How much medication you'll need to take will depend on factors like your age, medical history, and size, and we'll give you a plan that's individual to you.

You'll need to come into the clinic between 4 and 7 times, though you can meet with your donation coordinator, have any counselling appointments, and have your consultation virtually.

We'll do whatever we can to make sure your donation isn't too disruptive.

During the short monitoring stage, we'll need you to attend the clinic on specific days, but the appointments won't take long and can be scheduled to suit you – you can come in any time from first thing in the morning.

It will be necessary to be off work on the day of your egg collection. Sometimes, donors feel more comfortable if they take a day off work immediately after their egg collection, but this is generally not necessary.  

In reality, you should only have to visit the clinic around six times, but we'll give you as much support as possible to make sure your visits are convenient and stress-free.

The daily injections may produce a little discomfort, but the egg collection will not hurt.

After the procedure, you'll rest in the clinic for a minimum of two hours, and then you'll be able to go home.  Our nursing team will look after you and they will make sure that you are feeling well enough to be discharged.

You might experience a little abdominal discomfort similar to period pain, but this should subside in two to three days and can easily be controlled with paracetamol. You may also have some light vaginal bleeding for a few days afterwards. These symptoms are perfectly normal after egg recovery.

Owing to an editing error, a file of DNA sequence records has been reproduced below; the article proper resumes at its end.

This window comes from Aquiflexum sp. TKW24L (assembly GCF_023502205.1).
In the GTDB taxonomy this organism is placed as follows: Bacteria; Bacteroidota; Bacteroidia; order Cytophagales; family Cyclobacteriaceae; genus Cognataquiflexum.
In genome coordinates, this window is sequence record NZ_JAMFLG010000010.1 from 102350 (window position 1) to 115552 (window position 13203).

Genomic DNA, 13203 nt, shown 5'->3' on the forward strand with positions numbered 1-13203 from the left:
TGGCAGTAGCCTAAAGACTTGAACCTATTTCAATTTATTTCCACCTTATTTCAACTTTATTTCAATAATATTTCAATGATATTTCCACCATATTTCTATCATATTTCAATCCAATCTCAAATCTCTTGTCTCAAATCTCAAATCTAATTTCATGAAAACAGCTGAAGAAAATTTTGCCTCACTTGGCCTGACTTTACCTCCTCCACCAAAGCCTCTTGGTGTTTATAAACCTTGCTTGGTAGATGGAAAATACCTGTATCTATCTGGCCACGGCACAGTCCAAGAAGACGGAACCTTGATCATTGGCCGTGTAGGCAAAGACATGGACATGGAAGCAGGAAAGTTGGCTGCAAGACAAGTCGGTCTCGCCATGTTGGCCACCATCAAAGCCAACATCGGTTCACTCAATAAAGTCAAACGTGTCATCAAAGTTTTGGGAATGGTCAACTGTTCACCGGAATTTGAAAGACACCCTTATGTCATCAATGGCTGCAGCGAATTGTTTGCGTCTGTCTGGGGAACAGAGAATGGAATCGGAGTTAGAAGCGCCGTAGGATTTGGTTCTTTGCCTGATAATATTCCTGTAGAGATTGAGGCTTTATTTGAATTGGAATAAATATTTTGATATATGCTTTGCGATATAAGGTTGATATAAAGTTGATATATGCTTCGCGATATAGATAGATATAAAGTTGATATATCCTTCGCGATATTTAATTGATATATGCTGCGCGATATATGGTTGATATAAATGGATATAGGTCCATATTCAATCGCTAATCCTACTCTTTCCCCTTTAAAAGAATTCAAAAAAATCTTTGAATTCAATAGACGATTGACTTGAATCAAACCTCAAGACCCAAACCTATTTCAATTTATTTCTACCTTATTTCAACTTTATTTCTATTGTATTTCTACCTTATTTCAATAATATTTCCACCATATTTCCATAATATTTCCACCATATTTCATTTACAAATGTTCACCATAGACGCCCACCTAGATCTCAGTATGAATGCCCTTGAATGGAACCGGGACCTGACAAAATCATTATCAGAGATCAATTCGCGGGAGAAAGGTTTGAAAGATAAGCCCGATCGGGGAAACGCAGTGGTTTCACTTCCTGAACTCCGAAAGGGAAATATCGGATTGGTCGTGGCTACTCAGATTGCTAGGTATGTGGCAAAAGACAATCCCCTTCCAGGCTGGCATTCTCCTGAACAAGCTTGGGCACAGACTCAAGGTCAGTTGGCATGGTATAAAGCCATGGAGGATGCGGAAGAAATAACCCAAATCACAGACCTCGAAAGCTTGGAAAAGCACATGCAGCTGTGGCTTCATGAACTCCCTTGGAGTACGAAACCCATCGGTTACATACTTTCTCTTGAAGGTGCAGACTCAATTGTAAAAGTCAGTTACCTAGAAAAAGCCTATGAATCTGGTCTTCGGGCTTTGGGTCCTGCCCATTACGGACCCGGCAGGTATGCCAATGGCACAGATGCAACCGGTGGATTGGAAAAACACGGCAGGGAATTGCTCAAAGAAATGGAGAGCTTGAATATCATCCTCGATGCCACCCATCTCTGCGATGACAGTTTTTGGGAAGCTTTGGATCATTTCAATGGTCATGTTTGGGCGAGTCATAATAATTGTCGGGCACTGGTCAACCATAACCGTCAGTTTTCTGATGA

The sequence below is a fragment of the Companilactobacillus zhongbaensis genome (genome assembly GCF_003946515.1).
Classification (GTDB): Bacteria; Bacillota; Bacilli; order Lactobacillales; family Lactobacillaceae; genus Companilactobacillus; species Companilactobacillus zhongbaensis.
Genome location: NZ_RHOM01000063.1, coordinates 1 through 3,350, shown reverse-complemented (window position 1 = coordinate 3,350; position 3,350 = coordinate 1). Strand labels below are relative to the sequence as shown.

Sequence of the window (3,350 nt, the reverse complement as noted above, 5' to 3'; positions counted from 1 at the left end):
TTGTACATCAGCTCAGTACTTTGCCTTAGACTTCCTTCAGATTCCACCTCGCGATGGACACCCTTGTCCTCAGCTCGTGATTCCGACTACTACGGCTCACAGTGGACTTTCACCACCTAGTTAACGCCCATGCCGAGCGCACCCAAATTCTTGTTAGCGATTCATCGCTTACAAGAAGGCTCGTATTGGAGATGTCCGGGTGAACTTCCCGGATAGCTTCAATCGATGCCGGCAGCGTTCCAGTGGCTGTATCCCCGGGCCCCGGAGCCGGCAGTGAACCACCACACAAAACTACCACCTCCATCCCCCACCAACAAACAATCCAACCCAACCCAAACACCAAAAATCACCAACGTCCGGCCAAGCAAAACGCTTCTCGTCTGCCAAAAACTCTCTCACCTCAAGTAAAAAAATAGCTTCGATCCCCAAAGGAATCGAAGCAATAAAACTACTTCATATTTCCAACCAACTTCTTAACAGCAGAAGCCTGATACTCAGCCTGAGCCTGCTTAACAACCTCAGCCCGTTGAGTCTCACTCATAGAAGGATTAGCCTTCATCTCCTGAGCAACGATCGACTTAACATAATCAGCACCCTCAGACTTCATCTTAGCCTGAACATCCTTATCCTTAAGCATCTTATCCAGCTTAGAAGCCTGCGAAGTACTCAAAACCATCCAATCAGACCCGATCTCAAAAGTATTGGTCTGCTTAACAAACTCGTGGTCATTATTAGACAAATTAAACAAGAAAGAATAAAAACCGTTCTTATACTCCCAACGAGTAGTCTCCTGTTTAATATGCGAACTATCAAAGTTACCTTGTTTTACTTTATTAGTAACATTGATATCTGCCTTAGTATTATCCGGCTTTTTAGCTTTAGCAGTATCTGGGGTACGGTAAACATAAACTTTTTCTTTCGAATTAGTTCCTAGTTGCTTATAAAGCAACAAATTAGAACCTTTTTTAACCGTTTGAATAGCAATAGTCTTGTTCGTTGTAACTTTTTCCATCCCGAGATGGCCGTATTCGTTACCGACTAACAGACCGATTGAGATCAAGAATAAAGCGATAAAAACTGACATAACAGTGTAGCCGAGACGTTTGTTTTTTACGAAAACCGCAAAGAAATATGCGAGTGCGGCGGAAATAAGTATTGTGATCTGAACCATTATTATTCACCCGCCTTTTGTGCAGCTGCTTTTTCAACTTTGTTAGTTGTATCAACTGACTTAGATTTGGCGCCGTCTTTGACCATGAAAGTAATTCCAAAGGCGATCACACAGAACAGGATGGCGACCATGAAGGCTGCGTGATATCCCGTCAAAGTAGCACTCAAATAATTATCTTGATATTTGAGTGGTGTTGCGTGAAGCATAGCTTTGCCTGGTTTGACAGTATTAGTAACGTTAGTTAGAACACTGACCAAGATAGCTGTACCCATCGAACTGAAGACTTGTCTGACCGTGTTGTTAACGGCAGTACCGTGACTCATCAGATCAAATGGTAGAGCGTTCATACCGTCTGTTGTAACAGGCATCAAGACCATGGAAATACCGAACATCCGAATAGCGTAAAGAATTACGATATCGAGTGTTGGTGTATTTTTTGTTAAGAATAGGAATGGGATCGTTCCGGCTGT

Even though you haven’t had a general anaesthetic, we do recommend that you don’t drive for 24 hours after your egg collection procedure. If you can’t bring someone to drive you home, then we will organise a taxi for you.

Any children will be unable independently to trace you. However, the Human Fertilisation & Embryology Authority (HFEA) is required by law to keep a register of all donors, and any child conceived through your donation has the legal right to contact them for non-identifying information when they reach 16 years of age. When they reach 18, they can request identifying information about you, including your most recent address on the HFEA register. 

You will be given written notice that they are requesting this before your details are released.

It is generally considered to be in the best interests of a child that they have the right to know about their identity, and that is what the register is there for. 

No, you will not be financially or legally liable. 

The recipients of your donated eggs are the legal parents of any child born as a result of donated eggs. This means that you will have no financial or legal responsibility for any donor-conceived children now or in the future. 

Egg donations are done anonymously. Your identity will not be disclosed to anyone other than our egg bank clinic staff and the HFEA, which is required by law to keep a donor register.

If you have any other questions for our Care team, please get in touch.

Thank you to our donors

"Donors are truly an inspiration and I see the wonderful impact they have on creating life. I share the joy their gift brings to recipients – it is an amazing gift." 

Selina, Care Fertility Donation team